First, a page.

Too often, the Congress has made decisions during an emergency which resulted in problems later that were worse than the emergency which they were responding to. Fortunately, the Congress, pursuant S.J. Res. 45. the National Fuels and Energy Study, is far better informed about the dimensions of the energy crisis than it has been about other emergencies. I therefore hope that the Congress will employ this informaiton to best advantage in developing prudent but appropriate legislation to the current energy emergency.

The CHAIRMAN. I think we will be hitting that specific point very shortly. The draft proposes that the legislation expires within 12 months, totally expires. Any further comments?

Senator McClure.


Senator MCCLURE. Just very briefly, I am quite mindful of the time constraints that will be on us with a distinguished panel like this. But I think the very fact that we have this meeting and that it is being conducted here is a tribute to the recognition at last of the crisis that has confronted our country, and having said a word or two that is nice, I will probably say some that are not so nice before the morning is over, in asking various witnesses various questions about how we got here, as well as where we are going, and I am sure you will, too, Mr. Chairman.

It is very difficult to express any word of criticism of any person because there is enough criticism of our past policies to share among all of us. Yet, I am reminded that there are a number of people who have for the last several months, and indeed, the last 2 or 3 years, been warning us that we would get to this point. I remember that after months and months of frustration, the chairman of the House Interior Committee, the Honorable Wayne Aspinall from Colorado, called a meeting on the energy crisis, and that meeting was held in May of last year. I remember that at that meeting it was almost impossible to get any attention from either the administration or the press. I remember at one point when Secretary of the Interior Rogers Morton was testifying, I said, "Why do you refuse to admit this is a crisis?"

He said, it is not, it is a temporary insufficiency of supply. At that time I said, it is a crisis, and I looked over at the press table, and the press was shaking their head, no, it is not a crisis. So if there was a failure on the part of the people of this country to understand what we were dealing with, the administration can share the blame and the press can share the blame for not giving that kind of information to the people upon which they must make their judgments.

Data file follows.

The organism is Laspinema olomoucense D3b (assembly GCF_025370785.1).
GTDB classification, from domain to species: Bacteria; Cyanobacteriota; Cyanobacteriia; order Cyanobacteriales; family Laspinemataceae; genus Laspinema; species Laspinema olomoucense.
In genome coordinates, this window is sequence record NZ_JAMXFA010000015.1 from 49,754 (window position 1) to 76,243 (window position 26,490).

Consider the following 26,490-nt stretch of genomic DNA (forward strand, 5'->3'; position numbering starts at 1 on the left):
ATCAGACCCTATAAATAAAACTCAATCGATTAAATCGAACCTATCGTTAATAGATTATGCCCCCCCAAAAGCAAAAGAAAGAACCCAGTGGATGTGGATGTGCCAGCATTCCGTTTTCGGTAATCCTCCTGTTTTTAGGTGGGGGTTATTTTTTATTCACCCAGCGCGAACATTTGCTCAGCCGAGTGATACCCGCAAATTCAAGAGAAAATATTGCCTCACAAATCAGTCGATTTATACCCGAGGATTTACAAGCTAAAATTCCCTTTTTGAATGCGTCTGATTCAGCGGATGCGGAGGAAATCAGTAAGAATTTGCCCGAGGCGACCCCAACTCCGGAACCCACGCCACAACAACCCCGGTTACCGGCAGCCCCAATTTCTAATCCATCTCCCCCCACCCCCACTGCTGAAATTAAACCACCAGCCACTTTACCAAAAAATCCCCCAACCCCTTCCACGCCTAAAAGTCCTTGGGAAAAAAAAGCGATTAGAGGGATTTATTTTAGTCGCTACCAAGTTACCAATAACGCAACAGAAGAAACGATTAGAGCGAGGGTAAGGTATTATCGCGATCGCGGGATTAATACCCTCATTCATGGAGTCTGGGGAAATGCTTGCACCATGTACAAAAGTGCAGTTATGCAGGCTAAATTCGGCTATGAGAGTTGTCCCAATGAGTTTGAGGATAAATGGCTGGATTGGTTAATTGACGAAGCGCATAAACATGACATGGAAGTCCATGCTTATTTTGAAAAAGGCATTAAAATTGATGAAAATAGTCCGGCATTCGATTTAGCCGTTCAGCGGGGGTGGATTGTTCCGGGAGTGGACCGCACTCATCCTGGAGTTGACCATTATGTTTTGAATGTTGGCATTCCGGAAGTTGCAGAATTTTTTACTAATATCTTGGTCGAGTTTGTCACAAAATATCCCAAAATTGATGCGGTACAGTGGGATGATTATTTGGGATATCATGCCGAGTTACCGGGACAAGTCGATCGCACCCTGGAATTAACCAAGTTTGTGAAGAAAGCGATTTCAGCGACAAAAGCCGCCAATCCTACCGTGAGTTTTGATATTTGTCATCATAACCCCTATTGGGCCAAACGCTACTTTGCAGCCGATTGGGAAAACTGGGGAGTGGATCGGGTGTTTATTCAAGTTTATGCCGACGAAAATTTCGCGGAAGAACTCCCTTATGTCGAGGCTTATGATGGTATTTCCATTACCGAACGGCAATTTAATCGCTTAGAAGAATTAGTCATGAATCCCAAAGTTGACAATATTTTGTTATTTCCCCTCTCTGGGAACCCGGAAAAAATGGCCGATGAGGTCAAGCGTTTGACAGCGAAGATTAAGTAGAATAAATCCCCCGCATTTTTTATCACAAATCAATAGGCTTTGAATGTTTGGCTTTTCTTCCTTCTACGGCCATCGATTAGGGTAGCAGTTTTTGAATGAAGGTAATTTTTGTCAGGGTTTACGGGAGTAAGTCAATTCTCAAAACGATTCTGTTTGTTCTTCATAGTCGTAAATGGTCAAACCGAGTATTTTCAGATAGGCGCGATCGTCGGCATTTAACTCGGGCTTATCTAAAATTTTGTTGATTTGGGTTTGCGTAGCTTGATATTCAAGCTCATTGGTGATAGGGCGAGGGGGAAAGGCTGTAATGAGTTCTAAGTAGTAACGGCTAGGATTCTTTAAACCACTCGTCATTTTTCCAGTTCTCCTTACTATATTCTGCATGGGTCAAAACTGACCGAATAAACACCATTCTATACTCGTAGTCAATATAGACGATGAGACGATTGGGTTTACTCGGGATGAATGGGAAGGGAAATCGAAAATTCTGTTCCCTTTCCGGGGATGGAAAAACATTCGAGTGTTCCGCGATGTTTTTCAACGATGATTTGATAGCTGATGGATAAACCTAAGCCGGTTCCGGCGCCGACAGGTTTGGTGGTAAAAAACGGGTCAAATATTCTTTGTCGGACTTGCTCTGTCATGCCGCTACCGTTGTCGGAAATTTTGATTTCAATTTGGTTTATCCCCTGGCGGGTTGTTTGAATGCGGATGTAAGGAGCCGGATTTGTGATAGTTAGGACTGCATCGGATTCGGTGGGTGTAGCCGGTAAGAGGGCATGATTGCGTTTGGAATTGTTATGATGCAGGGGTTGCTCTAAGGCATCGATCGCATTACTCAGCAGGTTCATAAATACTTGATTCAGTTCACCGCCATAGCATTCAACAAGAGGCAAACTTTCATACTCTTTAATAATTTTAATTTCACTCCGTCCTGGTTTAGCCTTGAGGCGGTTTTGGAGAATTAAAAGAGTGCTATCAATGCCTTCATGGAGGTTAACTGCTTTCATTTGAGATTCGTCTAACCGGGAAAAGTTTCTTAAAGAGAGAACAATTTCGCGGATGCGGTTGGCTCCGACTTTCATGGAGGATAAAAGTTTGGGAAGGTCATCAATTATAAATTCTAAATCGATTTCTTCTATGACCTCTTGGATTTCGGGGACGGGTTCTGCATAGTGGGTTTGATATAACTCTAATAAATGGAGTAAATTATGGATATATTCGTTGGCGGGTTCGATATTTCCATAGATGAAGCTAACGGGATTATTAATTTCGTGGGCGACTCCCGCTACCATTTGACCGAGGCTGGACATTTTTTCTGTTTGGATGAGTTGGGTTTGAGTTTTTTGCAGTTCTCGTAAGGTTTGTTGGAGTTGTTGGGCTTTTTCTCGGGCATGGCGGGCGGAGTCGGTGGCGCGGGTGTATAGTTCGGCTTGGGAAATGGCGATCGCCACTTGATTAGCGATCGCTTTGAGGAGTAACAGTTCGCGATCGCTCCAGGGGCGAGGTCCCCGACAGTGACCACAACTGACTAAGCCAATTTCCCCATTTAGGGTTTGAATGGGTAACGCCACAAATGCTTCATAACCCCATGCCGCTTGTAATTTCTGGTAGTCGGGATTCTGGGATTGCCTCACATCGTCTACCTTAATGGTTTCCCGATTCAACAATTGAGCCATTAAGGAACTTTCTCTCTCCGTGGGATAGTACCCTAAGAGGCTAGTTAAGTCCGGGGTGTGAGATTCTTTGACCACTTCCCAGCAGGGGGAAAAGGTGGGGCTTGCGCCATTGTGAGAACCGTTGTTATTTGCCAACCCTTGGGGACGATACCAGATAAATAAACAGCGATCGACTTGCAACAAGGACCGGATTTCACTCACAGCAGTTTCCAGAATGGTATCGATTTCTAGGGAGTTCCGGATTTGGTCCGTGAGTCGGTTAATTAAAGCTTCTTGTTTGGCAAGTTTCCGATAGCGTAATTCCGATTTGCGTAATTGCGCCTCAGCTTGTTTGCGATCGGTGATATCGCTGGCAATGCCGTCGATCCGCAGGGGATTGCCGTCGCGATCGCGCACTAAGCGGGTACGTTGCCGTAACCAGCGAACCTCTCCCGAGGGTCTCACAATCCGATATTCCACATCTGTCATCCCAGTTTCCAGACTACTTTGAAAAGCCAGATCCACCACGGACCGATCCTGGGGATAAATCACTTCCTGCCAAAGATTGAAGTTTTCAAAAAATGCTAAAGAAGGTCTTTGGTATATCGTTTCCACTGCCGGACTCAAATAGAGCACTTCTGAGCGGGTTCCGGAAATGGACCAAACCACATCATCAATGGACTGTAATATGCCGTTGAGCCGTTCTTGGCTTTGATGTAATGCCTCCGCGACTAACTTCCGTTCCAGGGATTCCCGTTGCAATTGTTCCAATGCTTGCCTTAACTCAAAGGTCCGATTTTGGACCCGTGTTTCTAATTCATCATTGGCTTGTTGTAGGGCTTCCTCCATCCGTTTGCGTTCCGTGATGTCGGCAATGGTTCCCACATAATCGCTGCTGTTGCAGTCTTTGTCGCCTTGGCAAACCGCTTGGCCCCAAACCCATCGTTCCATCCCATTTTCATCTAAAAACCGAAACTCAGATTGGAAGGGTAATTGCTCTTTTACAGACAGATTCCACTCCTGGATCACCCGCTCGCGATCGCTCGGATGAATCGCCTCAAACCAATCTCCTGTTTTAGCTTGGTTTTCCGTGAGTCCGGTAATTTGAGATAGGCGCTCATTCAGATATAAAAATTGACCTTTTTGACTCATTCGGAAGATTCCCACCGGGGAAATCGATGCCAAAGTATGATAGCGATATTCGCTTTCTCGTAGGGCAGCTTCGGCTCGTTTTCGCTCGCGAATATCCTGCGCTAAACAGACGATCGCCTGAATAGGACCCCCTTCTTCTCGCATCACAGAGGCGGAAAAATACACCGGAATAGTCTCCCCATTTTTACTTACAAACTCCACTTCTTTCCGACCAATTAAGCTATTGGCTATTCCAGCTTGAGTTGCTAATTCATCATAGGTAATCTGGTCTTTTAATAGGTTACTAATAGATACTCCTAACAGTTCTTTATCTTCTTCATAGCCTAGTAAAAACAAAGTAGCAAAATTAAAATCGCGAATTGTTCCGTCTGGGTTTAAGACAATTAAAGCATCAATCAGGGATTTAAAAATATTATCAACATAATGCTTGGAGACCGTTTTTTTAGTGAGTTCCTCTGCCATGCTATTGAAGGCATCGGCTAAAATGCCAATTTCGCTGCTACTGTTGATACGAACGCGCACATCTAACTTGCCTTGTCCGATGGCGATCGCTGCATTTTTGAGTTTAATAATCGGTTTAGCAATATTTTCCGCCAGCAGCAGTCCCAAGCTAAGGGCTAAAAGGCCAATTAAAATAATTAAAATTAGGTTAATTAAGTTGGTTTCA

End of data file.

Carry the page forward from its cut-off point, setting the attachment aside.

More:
I remember that less than a month ago, the administration and others, for whatever reasons, were saying the shortfall of supply, because of Arab cutoff, could not amount to more than 5 percent. Five percent of our oil consumption in this country came from the Arab countries. At the time those statements were made, those figures were false or at least inaccurate.

I remember that some of the actions that we were seeking to take called for temporary suspension of secondary sulfur standards, an action that was recommended in the CEQ report of last year, an action that was recommended by EPA. Yet the reports at least of the first two speeches made by Mr. Train as Administrator of the Environmental Protection Agency came out saving, well, to the States, you can ask for variances, but vou better be darn sure that vou can justify them because we are not going to give them easily, which was a way, I thought, of at least conveying to the Governors of the States, the monkey is on your back if you will really try to do anything. I think

there are a number of reasons why we have gotten to the point where we are today, recognizing at last that we have a crisis, that it is not just a small aberration that is temporary, that will go away without any difficulty.

I hope that at last, because of these meetings this morning and the glare of publicity that has been focused on it by a very forthright statement by the President of the United States last night, we will begin to take measures that the chairman of this committee and myself and several others have been calling for for some weeks and some months. Thank you very much, Mr. Chairman.

Senator Domenici.


Senator DOMENICI. I just want to compliment you and the committee. My presence here is evidence that various committees of the U.S. Senate want to cooperate. I am here as a member of the Public Works Committee rather than Interior. I think this indicates that we are now ready to forget about the kind of jurisdictional pettiness that might have held things back, and we are ready to get on with acquiring the facts and preparing legislation to get it to the floor as quickly as possible. I thank the chairman for giving me an opportunity to speak.

The CHAIRMAN. May I just say that I could make a long speech about what was not done in the past. My views in this area are well known. I am not going to do that.

There will be plenty of opportunity in the future.